Essays on American politics and foreign policy

By Donald E. Nuechterlein

Donald Nuechterlein is a political scientist and writer who resides near Charlottesville, Virginia. He is the author of numerous books on American politics and foreign policy, including

  • Defiant Superpower: The New American Hegemony, 2005
  • America Recommitted: A Superpower Assesses its Role in a Turbulent World, 2000
  • A Cold War Odyssey, 1997


Donald Nuechterlein


JULY 2009

With California in virtual bankruptcy and other large states facing deadlock over how to close budget deficits, plus the ballooning federal deficit, a serious question needs to be asked: Is the United States in decline as a superpower?

Two important countries that question U.S. economic and financial leadership are China and Germany.

In April the head of the People's Bank of China, Zhou Xiaochuan, floated a proposal that the U.S. dollar be replaced as the international reserve currency by special drawing rights (SDRs) at the International Monetary Fund. China has become America's banker during the past decade, and it worries about our creditworthiness. Some 70 percent of China's roughly $2 trillion in foreign currency reserves are denominated in U.S. dollar assets, at a time when the dollar's value may decline.

Two weeks ago, China and three other countries holding large dollar reserves--Russia, Brazil, and India--met in Moscow and jointly declared the need for a "more diversified" international monetary system. In addition, China is exploring use of its own currency, the yuan, to finance trade relations with its Asian trading partners. German Chancellor Angela Merkel met President Obama at the White House last week (June 26) to discuss the financial crisis that has enveloped the world and seriously affected Germany's foreign trade. Earlier, she publicly criticized Obama's plan to stimulate the U.S. economy through a $787 billion measure approved by Congress.

Merkel also resisted Obama's efforts to persuade her government to expand domestic spending programs. She is conscious of strong historical fears among Germans about the risks of high inflation, a concern shared by many Americans.

Chancellor Merkel and French President Nikolas Sarkozy, and other foreign leaders, place blame for the world's economic crisis on the U.S. government's failure to prevent Wall Street's financial excesses. Although they applaud President Obama's newly announced plans to overhaul U.S. financial regulations, they question whether Congress will support the stringent controls that Europeans believe are necessary to avoid future crises.

At the heart of international worries about this country's economic leadership is concern that Americans are not prepared to accept a lower living standard than they enjoyed during the past 20-30 years. Many Americans privately agree that we have lived beyond our means and that higher taxes and fewer services may be necessary, for example, health care benefits, to avoid dangerous budget deficits.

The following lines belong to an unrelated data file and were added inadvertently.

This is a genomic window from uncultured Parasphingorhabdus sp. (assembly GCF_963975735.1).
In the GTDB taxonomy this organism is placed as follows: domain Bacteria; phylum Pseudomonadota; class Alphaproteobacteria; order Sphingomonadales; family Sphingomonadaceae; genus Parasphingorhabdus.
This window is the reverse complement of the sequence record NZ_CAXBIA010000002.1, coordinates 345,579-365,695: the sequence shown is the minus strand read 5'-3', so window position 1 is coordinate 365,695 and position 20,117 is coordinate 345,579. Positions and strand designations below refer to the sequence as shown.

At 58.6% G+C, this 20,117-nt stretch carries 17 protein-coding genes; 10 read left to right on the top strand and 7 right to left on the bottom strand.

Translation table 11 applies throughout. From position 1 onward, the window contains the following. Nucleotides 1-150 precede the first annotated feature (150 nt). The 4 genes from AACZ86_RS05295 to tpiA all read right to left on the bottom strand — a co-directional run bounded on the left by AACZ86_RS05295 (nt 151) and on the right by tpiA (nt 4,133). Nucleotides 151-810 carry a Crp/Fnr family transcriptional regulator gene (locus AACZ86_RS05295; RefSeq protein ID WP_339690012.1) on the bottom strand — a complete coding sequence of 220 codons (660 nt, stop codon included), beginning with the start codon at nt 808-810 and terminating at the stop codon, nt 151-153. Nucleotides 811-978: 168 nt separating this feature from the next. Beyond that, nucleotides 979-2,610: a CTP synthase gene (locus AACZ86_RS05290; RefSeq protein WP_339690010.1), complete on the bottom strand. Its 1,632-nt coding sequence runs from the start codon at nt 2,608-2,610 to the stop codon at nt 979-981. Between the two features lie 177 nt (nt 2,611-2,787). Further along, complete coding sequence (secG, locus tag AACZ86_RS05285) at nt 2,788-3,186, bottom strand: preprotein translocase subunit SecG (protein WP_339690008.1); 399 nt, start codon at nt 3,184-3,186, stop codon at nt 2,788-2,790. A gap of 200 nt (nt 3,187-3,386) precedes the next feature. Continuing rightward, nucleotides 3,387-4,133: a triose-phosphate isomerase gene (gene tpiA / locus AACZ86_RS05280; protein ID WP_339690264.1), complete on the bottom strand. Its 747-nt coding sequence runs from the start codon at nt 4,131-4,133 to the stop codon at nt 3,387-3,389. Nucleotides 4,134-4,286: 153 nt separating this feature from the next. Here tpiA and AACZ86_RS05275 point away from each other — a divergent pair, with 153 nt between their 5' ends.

But the hard reality is that many members of Congress will not be reelected in 2010 if they tell constituents they must pay higher taxes and user fees to get the country out of its financial mess. The political struggle in Washington is mirrored in the virtual bankruptcy of California and potential stalemate in the state of New York.

Robert Samuelson, columnist for the Washington Post, raised this red flag in comparing the U.S. financial crisis to the bankruptcy of General Motors:

"It was obvious a quarter-century ago that GM the company could not support GM the welfare state. But the union wouldn't surrender benefits, and the company acquiesced. Inertia prevailed, and the reckoning came. The same cycle, repeated on a national scale with sums many multiples higher, would be correspondingly more fearsome." (Washington Post. June 22, A15)

As one who grew up in Michigan and watched the growth of General Motors into a global commercial giant, I am saddened to watch its implosion. In the end, GM simply could not afford the generous benefits that it gave workers over many years, including among the most generous pensions and health care.

Newsweek's international's editor, Fareed Zakaria, had this stark warning in a recent commentary about the challenge: "The fortunes of great global powers have begun to turn when they get overburdened with debt and stuck on the path of slow growth. These are early warnings. Unless the United States gets its act together fast, the ground will continue to shift beneath its feet." (Washington Post, June 1, A15)

There is no necessity for the United States to go down that path. But it will take political courage in Congress and the White House to persuade the pampered American public that it is time to pull in its belt. This will take statesmanship, not politics, in Washington and our state capitals during the coming year.

File last modified on Saturday, 4-JUL-2009 6:36 PM EST

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